Two types of lawn weeds generally grow in northern Illinois: those that grow in the cool season and the warm season. Because weeds grow almost all year long, northern Illinois gardeners should apply pre-emergent herbicide to their lawns and gardens in the spring and fall months. In addition, identify the weeds growing on your landscape. Most herbicides are chemically formulated to kill common Northern Illinois weeds such as a grassy weed, broadleaf, or sedge.
Things You'll Need
- Soil pH testing kit
- Bypass shears
Walk around your lawn or garden to find weeds. There are three common types of weeds that differ in appearance. Broadleaf weeds typically grow flowers, and are more colorful than grass. Grassy weeds have a round hollow stem with a prominent mid-vein. Sedges have triangular stems. The majority of Northern Illinois gardeners will have problems with at least one of these weeds in their yards at any given point. The University of Illinois sites dandelions, crabgrass, and yellow nutsedge as examples of all three weed types that commonly invade Northern Illinois yards.
Look among your yard to find grass invading your turf. Any intruding grass is considered a weed. Tall fescue and bentgrass are common grassy weeds which spout in Kentucky bluegrass in Northern Illinois, according to the University of Illinois. Tall fescue can grow up to 4 feet and has green basal leaves. Bentgrass grows low to the ground and has slender leaves. Other common grassy weeds include quack grass and nimblewill.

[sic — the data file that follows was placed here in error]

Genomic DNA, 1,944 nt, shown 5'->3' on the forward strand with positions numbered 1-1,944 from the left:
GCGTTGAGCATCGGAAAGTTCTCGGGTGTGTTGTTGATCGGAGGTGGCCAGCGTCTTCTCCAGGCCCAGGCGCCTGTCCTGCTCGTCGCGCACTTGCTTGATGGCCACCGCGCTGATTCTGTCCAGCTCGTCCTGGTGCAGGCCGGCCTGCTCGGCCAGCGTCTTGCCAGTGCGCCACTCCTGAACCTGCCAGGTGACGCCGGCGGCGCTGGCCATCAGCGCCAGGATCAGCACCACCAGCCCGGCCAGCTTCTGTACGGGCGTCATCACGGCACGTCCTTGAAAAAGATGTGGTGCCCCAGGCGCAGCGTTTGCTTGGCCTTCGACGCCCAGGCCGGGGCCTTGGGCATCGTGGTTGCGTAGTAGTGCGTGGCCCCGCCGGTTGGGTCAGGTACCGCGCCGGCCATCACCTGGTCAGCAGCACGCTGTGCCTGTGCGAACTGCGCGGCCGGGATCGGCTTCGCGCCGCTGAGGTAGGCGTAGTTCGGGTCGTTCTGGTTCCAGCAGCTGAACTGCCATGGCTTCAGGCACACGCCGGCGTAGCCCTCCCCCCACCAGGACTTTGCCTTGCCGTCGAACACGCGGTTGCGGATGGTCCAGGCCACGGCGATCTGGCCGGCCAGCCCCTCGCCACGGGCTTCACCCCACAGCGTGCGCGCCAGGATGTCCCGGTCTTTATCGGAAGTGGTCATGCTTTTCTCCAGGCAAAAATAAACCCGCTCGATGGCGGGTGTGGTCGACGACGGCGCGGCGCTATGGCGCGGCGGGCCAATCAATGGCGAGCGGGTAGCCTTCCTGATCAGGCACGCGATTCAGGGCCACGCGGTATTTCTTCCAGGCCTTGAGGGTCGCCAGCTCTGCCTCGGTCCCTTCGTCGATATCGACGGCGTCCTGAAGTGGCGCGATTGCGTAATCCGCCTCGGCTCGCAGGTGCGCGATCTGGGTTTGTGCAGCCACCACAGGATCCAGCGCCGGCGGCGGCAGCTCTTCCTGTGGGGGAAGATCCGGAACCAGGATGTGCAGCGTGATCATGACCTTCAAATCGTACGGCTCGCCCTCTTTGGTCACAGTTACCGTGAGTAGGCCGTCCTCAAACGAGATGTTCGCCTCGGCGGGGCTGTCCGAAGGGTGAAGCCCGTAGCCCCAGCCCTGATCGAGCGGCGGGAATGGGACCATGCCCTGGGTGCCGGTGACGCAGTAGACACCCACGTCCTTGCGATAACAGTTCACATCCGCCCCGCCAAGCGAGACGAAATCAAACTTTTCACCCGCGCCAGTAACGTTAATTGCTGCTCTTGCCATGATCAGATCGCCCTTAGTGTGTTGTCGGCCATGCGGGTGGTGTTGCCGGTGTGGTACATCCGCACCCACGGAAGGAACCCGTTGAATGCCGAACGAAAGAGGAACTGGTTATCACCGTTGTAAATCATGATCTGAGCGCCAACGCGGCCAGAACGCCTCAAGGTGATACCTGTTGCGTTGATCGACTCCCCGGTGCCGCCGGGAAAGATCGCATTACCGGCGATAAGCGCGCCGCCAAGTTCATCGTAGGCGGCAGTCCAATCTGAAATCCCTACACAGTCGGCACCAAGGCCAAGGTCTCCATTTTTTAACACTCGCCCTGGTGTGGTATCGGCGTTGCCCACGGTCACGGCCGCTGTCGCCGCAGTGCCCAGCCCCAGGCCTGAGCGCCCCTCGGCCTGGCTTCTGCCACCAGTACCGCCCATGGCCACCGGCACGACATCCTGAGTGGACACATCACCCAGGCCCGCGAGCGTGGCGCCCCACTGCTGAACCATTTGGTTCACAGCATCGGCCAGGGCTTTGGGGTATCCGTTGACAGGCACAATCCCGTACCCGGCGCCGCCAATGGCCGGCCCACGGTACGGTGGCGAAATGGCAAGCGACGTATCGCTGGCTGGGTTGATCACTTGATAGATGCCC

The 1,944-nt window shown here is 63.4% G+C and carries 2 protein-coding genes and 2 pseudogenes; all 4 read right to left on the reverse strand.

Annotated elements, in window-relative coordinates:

Dig up the weed to look at its root system. Perennial broadleaf weeds have a longer and more extensive root system than annual broadleaf weeds. Annual weeds have a small tap root with smaller roots growing off. Press a shovel into the ground next to the weed and push the weed up from underneath in order to avoid disturbing its root system. Lift the weed up from the ground and measure the length of the root system. Weeds such as field bindweed can grow up to 20 feet deep.
Conduct a soil pH test on the area. All vegetation must have a specific pH range in order to absorb the soil's nutrients. By knowing what your soil's pH is, you can narrow down the list of possible weeds in the yard. For example, bentgrass needs a pH range between 5.0 to 7.0, while dandelions need a range between 4.8 to 7.5. Purchase a soil testing kit from your local cooperative extension office. Dig a six-inch hole and collect half a quart of soil to mail or drop off. Wait for the results and use them to identify types of grassy weeds or broadleaf weeds that may be growing in the yard.